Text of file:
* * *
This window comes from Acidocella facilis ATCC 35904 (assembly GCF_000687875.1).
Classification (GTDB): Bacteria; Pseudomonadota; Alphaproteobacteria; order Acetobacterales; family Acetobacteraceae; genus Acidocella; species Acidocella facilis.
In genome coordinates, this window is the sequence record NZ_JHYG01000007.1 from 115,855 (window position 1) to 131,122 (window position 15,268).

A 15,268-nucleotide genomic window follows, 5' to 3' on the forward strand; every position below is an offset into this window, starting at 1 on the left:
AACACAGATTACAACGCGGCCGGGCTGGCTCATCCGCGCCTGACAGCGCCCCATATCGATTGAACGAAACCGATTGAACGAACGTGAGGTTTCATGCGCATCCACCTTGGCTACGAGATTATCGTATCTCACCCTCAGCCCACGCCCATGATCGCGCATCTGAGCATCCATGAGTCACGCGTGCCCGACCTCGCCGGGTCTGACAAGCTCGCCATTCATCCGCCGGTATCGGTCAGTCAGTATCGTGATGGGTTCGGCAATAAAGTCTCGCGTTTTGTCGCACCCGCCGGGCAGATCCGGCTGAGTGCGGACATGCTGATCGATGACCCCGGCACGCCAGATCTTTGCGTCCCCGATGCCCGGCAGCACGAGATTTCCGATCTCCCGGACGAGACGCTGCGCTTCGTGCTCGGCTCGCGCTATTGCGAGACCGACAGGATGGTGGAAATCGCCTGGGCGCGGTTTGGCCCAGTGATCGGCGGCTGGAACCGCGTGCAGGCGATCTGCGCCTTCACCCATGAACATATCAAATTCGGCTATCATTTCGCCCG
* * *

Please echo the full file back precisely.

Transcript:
This window comes from Acidocella facilis ATCC 35904 (assembly GCF_000687875.1).
Classification (GTDB): Bacteria; Pseudomonadota; Alphaproteobacteria; order Acetobacterales; family Acetobacteraceae; genus Acidocella; species Acidocella facilis.
In genome coordinates, this window is the sequence record NZ_JHYG01000007.1 from 115,855 (window position 1) to 131,122 (window position 15,268).

A 15,268-nucleotide genomic window follows, 5' to 3' on the forward strand; every position below is an offset into this window, starting at 1 on the left:
AACACAGATTACAACGCGGCCGGGCTGGCTCATCCGCGCCTGACAGCGCCCCATATCGATTGAACGAAACCGATTGAACGAACGTGAGGTTTCATGCGCATCCACCTTGGCTACGAGATTATCGTATCTCACCCTCAGCCCACGCCCATGATCGCGCATCTGAGCATCCATGAGTCACGCGTGCCCGACCTCGCCGGGTCTGACAAGCTCGCCATTCATCCGCCGGTATCGGTCAGTCAGTATCGTGATGGGTTCGGCAATAAAGTCTCGCGTTTTGTCGCACCCGCCGGGCAGATCCGGCTGAGTGCGGACATGCTGATCGATGACCCCGGCACGCCAGATCTTTGCGTCCCCGATGCCCGGCAGCACGAGATTTCCGATCTCCCGGACGAGACGCTGCGCTTCGTGCTCGGCTCGCGCTATTGCGAGACCGACAGGATGGTGGAAATCGCCTGGGCGCGGTTTGGCCCAGTGATCGGCGGCTGGAACCGCGTGCAGGCGATCTGCGCCTTCACCCATGAACATATCAAATTCGGCTATCATTTCGCCCG